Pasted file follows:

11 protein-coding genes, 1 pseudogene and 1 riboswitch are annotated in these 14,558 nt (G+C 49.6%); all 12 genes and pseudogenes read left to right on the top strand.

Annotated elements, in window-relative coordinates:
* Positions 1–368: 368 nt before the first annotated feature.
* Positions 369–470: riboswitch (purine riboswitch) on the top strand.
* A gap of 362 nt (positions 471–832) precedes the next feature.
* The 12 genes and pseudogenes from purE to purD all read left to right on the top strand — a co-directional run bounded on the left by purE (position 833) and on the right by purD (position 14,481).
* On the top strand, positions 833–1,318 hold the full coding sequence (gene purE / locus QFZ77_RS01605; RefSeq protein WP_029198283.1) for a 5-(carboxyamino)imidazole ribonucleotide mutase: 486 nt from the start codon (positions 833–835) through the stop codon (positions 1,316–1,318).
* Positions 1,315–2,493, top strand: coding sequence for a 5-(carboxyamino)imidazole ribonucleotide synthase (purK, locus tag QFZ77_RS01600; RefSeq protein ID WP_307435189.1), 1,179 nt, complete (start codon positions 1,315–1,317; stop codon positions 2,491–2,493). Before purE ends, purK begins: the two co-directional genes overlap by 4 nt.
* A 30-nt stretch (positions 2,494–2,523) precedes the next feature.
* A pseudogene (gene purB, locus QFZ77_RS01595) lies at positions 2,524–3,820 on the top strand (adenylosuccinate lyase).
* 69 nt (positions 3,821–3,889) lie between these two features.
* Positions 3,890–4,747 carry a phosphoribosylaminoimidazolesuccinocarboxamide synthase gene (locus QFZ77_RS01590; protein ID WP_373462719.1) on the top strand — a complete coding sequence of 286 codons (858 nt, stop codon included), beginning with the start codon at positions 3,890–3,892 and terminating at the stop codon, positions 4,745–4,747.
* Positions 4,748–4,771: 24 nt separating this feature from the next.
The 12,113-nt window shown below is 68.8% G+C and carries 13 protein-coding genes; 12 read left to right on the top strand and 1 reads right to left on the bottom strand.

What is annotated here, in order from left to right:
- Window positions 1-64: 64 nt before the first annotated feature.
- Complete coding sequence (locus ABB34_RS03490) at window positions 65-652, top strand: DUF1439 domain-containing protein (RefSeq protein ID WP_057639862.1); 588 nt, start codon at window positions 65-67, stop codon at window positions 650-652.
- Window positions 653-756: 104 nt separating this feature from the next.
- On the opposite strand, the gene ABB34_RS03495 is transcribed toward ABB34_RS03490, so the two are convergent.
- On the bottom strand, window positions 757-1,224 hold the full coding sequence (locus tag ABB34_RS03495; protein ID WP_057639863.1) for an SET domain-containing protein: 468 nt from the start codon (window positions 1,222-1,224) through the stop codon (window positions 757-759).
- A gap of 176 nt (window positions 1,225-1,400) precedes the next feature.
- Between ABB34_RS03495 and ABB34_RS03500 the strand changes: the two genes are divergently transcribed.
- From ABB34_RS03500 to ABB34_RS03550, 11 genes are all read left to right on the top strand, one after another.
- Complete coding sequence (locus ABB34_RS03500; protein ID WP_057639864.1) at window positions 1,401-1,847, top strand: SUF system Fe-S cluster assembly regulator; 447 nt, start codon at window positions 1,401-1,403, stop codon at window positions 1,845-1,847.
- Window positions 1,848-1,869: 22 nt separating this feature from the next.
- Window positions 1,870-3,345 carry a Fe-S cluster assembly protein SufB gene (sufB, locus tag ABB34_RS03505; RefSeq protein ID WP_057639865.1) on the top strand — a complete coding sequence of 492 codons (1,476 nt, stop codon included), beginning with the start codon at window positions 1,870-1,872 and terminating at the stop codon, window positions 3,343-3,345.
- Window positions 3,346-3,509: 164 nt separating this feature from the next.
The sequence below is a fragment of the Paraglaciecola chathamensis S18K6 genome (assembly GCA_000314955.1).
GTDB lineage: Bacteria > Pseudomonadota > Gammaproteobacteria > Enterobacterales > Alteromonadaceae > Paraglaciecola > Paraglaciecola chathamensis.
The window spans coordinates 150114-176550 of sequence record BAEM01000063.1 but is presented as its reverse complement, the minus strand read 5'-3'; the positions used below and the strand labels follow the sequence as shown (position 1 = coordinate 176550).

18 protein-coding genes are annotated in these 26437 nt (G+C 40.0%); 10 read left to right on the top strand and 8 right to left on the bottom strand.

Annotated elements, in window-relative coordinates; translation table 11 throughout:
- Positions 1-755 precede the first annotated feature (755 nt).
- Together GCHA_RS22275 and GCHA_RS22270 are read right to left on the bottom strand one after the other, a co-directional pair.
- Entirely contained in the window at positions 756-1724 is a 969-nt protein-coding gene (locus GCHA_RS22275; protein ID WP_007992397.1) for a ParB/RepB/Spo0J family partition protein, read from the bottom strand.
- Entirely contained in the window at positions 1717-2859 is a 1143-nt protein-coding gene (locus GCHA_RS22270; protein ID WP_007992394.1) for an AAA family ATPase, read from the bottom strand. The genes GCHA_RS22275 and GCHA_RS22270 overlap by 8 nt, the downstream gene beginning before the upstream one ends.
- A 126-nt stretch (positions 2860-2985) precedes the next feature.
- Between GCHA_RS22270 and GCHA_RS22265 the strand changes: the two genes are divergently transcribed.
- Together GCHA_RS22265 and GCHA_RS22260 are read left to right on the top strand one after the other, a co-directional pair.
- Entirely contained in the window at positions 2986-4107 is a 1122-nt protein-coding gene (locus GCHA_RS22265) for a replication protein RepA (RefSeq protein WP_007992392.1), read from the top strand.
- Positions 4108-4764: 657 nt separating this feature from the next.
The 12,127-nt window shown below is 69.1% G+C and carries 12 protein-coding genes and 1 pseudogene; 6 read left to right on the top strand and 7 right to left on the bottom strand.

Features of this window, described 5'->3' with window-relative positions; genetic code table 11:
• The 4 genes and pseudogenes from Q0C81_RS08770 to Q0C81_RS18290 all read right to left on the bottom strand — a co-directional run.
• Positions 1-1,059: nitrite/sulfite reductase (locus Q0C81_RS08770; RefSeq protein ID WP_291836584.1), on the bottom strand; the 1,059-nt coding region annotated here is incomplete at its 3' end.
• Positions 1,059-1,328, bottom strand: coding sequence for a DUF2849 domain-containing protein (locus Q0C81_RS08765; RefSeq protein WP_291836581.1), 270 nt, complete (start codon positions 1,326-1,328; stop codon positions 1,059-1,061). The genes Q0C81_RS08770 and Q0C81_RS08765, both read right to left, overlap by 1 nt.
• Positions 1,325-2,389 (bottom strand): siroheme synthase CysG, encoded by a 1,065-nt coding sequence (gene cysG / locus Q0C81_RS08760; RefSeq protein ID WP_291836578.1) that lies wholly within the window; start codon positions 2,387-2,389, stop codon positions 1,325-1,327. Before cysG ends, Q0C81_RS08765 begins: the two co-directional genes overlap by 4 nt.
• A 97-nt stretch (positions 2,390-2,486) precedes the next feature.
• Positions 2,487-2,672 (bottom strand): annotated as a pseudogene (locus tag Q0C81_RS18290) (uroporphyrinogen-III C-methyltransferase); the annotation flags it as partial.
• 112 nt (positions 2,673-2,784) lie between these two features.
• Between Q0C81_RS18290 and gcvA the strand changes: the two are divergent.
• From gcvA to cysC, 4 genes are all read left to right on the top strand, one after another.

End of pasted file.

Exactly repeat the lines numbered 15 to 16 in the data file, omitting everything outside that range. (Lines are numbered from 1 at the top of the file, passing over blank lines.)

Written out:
What is annotated here, in order from left to right:
- Window positions 1-64: 64 nt before the first annotated feature.